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Thread: Air to Air Heat Pump anyone have any feedback

  1. #1

    Air to Air Heat Pump anyone have any feedback

    After PV and solar water my wife is looking to equip the house with a Worcester air to air heat pump. Sounds good as it acts both as a heater and an airconditioning unit. Anyone have one of these? Are they any good?


  2. #2
    We recently made a decision to replace the school's expensive and inflexible night storage heaters with an air-to-air heat exchange system - so far it has been very succesful. The main issues were the costs of upgrading the wall and ceiling insulation (heat exchange works best in ultra insulated buildings) and the siting of the units themselves - even a domestic building will probably need more than one unit. All told the decision has been a good one and certainly more successful than trying to make a ground source heat exchange system work in a building not purpose designed for it.

    The only sting in the tail is that instead of only using power in the winter months to heat the building, we now use power in the summer to cool the building, when we would have just opened windows. However the overall increase in efficency offsets this by a considerable margin. The gamble is in assuming that electricity prices will remain lower than other forms of fuel...we looked at wood-fuelled systems but they are high maintenance (for commercial systems) and we could not source a guaranteed source of high-quality pellets locally.


  3. #3
    Very common way of heating a house here in Sweden. Fitted a unit 2 years ago. Bloody brilliant. Works even when the temp outside is -20

  4. #4
    With the current Building legistlation they are specified more and more in new homes and will become a mandatory requirement for most new homes here in the uk.
    The few that we have specified the clients all say that they work very well and notice a considerable amount of saving.

    Of coure, this is coupled with other features such as underfloor heating,proper insulated walls,roof and draught proofed to get the absolute best from the system.
    They reduce the need for radiators and are more efficient than electric or oil heating systems.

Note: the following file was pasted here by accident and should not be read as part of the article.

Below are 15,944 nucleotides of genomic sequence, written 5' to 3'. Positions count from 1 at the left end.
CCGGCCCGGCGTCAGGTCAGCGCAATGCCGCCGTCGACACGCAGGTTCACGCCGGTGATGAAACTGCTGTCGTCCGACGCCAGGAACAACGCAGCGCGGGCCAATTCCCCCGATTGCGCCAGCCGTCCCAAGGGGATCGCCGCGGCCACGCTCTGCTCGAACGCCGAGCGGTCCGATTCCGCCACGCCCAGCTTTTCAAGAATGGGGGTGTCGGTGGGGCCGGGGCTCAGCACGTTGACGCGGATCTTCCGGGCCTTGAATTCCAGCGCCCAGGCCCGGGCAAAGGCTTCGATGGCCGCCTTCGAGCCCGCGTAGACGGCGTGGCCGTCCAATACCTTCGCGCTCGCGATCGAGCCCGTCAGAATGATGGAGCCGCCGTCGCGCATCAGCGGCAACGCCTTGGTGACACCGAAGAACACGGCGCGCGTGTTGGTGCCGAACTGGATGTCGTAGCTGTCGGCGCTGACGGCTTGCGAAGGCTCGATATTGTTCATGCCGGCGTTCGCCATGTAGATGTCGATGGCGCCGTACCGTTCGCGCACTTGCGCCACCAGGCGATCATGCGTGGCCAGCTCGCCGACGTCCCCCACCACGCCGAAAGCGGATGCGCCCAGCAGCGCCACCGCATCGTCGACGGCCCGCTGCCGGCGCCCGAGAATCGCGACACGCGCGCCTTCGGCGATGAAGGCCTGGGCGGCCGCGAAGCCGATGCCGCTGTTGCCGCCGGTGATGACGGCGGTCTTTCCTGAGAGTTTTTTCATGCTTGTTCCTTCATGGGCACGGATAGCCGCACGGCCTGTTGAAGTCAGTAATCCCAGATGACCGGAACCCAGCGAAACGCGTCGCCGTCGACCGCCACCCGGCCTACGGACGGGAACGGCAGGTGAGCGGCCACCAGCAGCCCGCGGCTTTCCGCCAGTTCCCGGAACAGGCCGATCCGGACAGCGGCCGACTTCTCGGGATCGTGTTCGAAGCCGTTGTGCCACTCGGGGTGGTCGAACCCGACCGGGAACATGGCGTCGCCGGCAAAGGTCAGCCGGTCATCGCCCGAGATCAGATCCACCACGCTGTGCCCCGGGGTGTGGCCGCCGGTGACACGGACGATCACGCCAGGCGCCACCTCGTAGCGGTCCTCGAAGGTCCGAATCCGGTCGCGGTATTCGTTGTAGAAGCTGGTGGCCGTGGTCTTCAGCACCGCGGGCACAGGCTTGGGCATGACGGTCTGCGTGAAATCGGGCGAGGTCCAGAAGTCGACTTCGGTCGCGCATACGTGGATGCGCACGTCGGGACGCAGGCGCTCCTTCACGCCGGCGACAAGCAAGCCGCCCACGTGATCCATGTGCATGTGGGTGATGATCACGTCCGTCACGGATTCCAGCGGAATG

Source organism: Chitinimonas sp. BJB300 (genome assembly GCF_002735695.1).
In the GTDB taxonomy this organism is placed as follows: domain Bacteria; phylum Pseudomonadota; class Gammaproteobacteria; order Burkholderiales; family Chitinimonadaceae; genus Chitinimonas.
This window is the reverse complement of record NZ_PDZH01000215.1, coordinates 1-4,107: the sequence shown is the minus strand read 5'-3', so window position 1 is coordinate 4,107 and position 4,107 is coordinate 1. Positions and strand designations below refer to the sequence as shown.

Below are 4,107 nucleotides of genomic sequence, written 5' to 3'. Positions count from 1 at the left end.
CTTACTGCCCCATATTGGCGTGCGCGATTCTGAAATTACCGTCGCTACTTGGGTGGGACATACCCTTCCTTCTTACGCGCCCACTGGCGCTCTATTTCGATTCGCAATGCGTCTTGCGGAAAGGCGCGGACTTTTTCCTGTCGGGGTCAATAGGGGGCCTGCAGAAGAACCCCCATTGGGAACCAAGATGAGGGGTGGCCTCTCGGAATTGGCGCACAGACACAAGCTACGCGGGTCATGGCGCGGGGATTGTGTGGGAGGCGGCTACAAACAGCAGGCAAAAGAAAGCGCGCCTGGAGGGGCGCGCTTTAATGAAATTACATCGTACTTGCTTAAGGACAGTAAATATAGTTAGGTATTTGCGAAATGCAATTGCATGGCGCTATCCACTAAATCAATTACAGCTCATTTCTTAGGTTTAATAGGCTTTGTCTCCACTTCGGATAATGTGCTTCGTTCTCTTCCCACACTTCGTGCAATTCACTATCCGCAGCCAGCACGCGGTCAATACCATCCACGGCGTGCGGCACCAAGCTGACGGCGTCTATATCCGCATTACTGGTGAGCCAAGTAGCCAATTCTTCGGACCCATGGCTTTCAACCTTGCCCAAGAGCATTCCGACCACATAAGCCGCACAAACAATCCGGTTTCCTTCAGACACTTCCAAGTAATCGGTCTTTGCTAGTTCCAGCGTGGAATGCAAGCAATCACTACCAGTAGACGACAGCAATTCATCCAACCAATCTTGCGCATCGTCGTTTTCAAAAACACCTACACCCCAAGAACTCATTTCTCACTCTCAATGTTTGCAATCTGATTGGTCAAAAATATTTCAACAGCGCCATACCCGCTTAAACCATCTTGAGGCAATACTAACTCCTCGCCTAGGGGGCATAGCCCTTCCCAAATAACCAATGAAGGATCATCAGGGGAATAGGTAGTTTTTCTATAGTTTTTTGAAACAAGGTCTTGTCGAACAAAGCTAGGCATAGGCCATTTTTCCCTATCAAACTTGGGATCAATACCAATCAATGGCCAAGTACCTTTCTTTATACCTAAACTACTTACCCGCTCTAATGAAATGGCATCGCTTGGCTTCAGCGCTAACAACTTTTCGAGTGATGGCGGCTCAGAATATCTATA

The other issue would be the cost,wosterbosch have a very good website, but at around 5-10k paying for itself after say 4-6 years,and with a life expectancy of 25+ years it may well be worth it.

  5. #5
    we have at work been installing these for about 3 years and they have proved to be very reliable and efficient, with what you already have installed ...pv and sloar you should be on a winner, when we eventually move i will be installing similar to you. steve

  6. #6
    Quote Originally Posted by 375win View Post
    After PV and solar water my wife is looking to equip the house with a Worcester air to air heat pump. Sounds good as it acts both as a heater and an airconditioning unit. Anyone have one of these? Are they any good?

    for air to air, these are usefull units as you can link several internal units to one external unit, insulation is key, although strangely enough, the jobs I have been involved in (ground source, air to water ) have all been in old (200-400 year old ) listed buildings that would consider a closed curtain as a major improvement running costs can be quite a lot cheaper at current prices than oil or propane, but not natural gas(generally) as has been said, using the cooling option during the summer can eat into the winter savings
    "Politicians must be allowed to panic. They need activity. It is their substitute for achievement"
    "'The matter is under consideration' means we have lost the file. 'The matter is under active consideration' means we are trying to find the file."

  7. #7
    Thanks for the positive replies. Looks like I'm going ahead with the installation. Just want to get away from the fluctuations of the fossil market. I figure that prices are not ever going to drop from current levels. I've got wood burners downstairs. Putting the air to air upstairs as some of my bedrooms are west facing and with the sun shining (we wish) the childrens's bedrooms can get very warm. The unit will be blowing the warm/cold air into the hall. I am hoping the output is sufficient to cool the bedrooms as well.

    @Adamant: our primary was looking at renewables. Couldn't get the finance so the GB couldn't proceed. Shams really

  8. #8
    Think about spending the extra and getting a ducted system. Coil in the attic, ducts to each upstairs room with a return in the hall.

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